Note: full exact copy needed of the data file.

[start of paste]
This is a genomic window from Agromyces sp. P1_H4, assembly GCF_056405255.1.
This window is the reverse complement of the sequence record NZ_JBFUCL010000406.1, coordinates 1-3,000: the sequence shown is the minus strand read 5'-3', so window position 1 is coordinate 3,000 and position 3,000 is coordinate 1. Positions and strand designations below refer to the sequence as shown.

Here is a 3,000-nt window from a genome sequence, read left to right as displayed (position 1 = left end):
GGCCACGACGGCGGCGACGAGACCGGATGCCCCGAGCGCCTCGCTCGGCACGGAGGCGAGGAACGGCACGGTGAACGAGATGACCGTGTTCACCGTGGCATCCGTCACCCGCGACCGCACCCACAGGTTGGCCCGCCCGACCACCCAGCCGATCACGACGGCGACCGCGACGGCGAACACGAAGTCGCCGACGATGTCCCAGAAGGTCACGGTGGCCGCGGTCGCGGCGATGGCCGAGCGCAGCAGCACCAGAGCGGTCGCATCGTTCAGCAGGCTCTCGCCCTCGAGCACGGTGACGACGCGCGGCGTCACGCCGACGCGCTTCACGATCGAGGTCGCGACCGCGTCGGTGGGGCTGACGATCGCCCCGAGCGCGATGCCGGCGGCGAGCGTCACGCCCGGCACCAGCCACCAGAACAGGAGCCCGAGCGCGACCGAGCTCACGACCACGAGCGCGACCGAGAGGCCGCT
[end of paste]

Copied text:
This is a genomic window from Agromyces sp. P1_H4, assembly GCF_056405255.1.
This window is the reverse complement of the sequence record NZ_JBFUCL010000406.1, coordinates 1-3,000: the sequence shown is the minus strand read 5'-3', so window position 1 is coordinate 3,000 and position 3,000 is coordinate 1. Positions and strand designations below refer to the sequence as shown.

Here is a 3,000-nt window from a genome sequence, read left to right as displayed (position 1 = left end):
GGCCACGACGGCGGCGACGAGACCGGATGCCCCGAGCGCCTCGCTCGGCACGGAGGCGAGGAACGGCACGGTGAACGAGATGACCGTGTTCACCGTGGCATCCGTCACCCGCGACCGCACCCACAGGTTGGCCCGCCCGACCACCCAGCCGATCACGACGGCGACCGCGACGGCGAACACGAAGTCGCCGACGATGTCCCAGAAGGTCACGGTGGCCGCGGTCGCGGCGATGGCCGAGCGCAGCAGCACCAGAGCGGTCGCATCGTTCAGCAGGCTCTCGCCCTCGAGCACGGTGACGACGCGCGGCGTCACGCCGACGCGCTTCACGATCGAGGTCGCGACCGCGTCGGTGGGGCTGACGATCGCCCCGAGCGCGATGCCGGCGGCGAGCGTCACGCCCGGCACCAGCCACCAGAACAGGAGCCCGAGCGCGACCGAGCTCACGACCACGAGCGCGACCGAGAGGCCGCT